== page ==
New Budget to Facilitate Forest Conservation and Safeguard Biodiversity
For various reasons, Fiji’s forest loss is at an average of 4,000 hectares annually over the last two decades. This must clearly change and although the National Program to plant 30 Million Trees in 15 Years is ahead of schedule, with more than seven million trees planted in two and half years since 2019, there are many complex issues that need to be addressed to turn the tide for the restoration of native forest areas to recover the maximum values of biodiversity, air, water and carbon storage; while also managing forest plantations to cater for our timber needs.
The Forest Resource Assessment and Conservation (FRAC) Division of the Ministry of Forestry has been tasked with assessing and reporting on the status of Fiji’s forests, as well as developing forest conservation instruments via its mandate to manage the gazetted Forest and Nature Reserves.
New technology to undertake surveys includes the use of unmanned aerial vehicles for assessing forest status, and the acquisition of various drones and sensors is underway to make the exercise more efficient in collecting more accurate high resolution data.
In the fiscal year 2021 -2022, the Permanent Sample Plots (PSPs) budget will be utilised to complement the ongoing National Forest Inventory using drones for accuracy assessment of the plots measured, as well as to provide more detailed information on forest composition and structure.
A Light Detection and Ranging (LiDAR) sensor will be purchased for carbon measurements surveys and forest inventory analysis. The sensor will cost the Ministry approximately $40,000, with delivery expected in 6 – 8 months. Forestry PSPs and the reserves surrounding the Colo-i-Suva Forestry Station will host the first trials for this technology that must also be calibrated for Fiji’s tropical conditions.
Drones will also be used in other operations such as the harvesting, control, and surveillance of forestry resources throughout Fiji. Drones are also able to provide Forestry personnel with a birds’ eye view on ground activities from a long distance away, and hence will also be used to monitoring for encroachment into gazetted the forest and nature reserves.
Other technological advancements include the use of ArcGIS online for which we currently have budgeted $40,000 annually. The ArcGIS software suite enables us to collect, analyse and visualize real time forest resources data for decision making. Using this software, we also conduct annual forest cover change analysis and its accuracy assessment for Emission Reduction Program reporting and Carbon trading.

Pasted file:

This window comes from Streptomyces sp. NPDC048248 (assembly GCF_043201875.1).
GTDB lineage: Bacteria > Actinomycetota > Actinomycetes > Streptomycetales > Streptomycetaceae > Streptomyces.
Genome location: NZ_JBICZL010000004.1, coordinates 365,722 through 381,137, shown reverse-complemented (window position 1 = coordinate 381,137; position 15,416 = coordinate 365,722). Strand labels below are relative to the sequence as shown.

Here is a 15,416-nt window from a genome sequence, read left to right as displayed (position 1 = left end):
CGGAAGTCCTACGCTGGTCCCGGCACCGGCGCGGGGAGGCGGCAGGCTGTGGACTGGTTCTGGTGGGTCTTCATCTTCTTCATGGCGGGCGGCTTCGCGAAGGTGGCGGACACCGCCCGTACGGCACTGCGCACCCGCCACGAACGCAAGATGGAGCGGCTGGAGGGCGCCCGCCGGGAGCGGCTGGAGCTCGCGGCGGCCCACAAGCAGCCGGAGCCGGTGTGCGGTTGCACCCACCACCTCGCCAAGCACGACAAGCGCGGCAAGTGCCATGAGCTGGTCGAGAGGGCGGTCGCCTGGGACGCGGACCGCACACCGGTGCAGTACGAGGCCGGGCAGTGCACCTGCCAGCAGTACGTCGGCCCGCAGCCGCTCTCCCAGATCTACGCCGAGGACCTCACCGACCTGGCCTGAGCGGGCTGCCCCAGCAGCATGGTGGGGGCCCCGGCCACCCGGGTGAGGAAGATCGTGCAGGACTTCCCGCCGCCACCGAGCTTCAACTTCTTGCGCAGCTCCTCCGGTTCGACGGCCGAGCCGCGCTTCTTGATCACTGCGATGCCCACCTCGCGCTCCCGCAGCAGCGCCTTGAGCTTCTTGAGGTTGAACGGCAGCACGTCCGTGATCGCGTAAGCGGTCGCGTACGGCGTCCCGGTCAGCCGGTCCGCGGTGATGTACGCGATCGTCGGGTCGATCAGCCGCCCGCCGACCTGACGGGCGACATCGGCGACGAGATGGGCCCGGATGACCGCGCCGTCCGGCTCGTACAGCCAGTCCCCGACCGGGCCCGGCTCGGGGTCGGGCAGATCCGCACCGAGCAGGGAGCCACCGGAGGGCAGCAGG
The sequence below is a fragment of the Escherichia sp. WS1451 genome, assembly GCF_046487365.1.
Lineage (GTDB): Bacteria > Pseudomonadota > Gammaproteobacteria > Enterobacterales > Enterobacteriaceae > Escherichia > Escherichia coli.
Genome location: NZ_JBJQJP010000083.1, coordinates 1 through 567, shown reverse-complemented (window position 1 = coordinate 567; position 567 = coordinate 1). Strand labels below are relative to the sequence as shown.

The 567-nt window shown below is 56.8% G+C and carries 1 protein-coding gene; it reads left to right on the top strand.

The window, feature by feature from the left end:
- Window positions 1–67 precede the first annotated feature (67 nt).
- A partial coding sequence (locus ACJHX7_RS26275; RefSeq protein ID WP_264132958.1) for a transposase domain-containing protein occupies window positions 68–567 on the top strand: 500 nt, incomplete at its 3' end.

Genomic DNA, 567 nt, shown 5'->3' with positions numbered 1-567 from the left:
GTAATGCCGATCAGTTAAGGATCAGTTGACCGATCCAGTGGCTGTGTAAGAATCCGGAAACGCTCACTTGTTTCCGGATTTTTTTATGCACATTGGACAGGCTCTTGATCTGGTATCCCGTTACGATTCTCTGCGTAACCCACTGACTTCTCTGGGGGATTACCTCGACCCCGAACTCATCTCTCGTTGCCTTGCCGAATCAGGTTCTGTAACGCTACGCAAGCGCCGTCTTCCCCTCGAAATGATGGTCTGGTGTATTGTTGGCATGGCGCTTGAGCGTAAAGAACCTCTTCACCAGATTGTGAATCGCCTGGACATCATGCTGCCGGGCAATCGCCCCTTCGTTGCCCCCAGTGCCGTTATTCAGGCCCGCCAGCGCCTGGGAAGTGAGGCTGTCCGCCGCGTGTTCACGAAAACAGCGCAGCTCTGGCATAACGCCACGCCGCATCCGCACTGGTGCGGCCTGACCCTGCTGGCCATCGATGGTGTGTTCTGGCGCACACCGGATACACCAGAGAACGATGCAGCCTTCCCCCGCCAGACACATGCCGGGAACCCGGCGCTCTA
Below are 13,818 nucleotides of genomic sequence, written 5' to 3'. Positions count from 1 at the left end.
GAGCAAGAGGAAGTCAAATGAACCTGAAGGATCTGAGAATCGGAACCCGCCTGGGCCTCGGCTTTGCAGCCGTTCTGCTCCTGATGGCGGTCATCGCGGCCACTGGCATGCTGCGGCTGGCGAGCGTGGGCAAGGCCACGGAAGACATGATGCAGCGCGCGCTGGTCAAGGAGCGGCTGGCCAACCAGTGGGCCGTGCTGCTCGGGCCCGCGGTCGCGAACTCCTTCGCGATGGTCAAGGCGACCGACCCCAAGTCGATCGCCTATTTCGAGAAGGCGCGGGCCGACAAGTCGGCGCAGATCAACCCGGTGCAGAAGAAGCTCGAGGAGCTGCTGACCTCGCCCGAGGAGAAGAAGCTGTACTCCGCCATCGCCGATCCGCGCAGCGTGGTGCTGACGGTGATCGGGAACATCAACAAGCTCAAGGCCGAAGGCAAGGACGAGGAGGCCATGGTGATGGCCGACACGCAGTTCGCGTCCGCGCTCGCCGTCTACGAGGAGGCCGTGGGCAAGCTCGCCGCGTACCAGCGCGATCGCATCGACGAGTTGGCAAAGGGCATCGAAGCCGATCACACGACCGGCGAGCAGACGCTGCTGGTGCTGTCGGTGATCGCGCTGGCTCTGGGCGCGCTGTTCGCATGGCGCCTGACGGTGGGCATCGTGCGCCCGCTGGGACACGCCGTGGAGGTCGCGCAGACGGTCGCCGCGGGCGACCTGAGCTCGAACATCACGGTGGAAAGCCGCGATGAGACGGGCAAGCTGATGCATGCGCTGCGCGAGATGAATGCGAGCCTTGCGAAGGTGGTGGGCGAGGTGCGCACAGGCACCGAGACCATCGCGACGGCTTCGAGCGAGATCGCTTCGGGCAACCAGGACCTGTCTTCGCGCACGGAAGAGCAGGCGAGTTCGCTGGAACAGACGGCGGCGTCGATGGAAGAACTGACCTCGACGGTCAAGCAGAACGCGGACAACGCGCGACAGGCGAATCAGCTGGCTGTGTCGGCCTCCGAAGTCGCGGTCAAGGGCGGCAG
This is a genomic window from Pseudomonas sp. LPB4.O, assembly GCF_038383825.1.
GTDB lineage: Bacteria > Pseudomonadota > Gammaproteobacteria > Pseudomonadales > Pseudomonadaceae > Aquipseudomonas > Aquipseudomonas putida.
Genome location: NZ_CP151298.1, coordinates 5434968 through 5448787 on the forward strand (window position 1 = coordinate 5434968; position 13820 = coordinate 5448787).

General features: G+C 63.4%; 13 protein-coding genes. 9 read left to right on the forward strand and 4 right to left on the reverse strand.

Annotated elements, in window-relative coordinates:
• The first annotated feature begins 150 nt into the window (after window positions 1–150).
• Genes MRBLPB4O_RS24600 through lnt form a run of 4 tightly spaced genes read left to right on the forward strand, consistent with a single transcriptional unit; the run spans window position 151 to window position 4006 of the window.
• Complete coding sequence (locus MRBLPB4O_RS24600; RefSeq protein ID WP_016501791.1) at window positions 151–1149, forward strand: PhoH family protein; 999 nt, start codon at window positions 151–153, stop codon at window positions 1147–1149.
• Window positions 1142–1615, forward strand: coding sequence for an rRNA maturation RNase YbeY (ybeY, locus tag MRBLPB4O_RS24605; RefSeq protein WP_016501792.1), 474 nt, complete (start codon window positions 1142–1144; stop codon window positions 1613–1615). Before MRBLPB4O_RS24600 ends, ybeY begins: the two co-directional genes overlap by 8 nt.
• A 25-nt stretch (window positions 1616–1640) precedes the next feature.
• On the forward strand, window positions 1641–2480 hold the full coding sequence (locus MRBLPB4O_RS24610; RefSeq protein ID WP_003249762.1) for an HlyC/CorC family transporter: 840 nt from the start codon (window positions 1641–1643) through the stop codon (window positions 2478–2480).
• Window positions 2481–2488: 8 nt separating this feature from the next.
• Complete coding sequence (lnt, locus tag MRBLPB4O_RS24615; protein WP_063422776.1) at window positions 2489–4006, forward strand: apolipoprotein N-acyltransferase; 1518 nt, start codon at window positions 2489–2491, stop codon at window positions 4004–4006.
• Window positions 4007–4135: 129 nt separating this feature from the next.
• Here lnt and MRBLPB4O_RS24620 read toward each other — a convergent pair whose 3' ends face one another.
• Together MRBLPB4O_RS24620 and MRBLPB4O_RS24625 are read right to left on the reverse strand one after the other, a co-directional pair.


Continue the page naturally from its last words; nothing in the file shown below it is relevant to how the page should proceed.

The Ministry of Forestry also uses ArcGIS to access near real time satellite imagery to facilitate decision making on harvesting license applications, monitoring harvested areas, and monitoring tree planted areas. ArcGIS online is coupled with machine learning and artificial intelligence to further analyse imagery and data collected with our drones; and with GIS data from our stakeholders, we have greater capacity to analyse data to facilitate sustainable forest management decision-making.
Development of benefits
such as recreation and tourism in forest parks is another vital component of
the FRAC Division via the management of its Forest and Nature Reserves.
Enhancement of the Colo-i-Suva Forest Park is the focus of the current budget,
to ensure safety of all local and international visitors that come to enjoy the
numerous waterfalls and pools and forest walks. The CIS Forest Park staff have
also been working hard this last year in getting the Park’s Entertainment/Events
Facility wholly functional and it will soon be ready for when the Park reopens
when COVID-19 safety protocols are eased.
The Colo-i-Suva Forest
Park has proven to be immensely popular with an approximate average of 2,250
local adults and 300 children visiting the Park monthly. The Park was also a
nature highlight in the Suva vicinity before Fiji had border restrictions in
place because of COVID-19 safety protocols. There was an average of 1,000 international
visitors per month.
The FRAC Division has
plans for the Colo-i-Suva Forest Park and Reserve resource owners to be able to
increase their benefits from the Reserve via employment and programs to further
their participation in the Forest Park activities. Our Forest Park maintenance
and upgrade budget is $43,500 this year.
forest finance mechanisms to appropriately value forest ecosystem
Reporting on forestry
based carbon to the Intergovernmental Panel on Climate Change in collaboration
with the Ministry of Economy will be an important task for the Senior Resources
Assessment and Monitoring Officer, besides overseeing all the technological
advancements and other vital forestry reports.
of forest management is becoming the key to accessing higher paying markets
that value sustainably managed forests. Building the supportive native forest
management governance for this is another priority activity of the FRAC
Division, as is lending certification expertise to the Fiji Hardwood
Corporation Limited in their efforts to secure the best markets for Fiji’s high
value mahogany products. This activity has a budget of $10,000.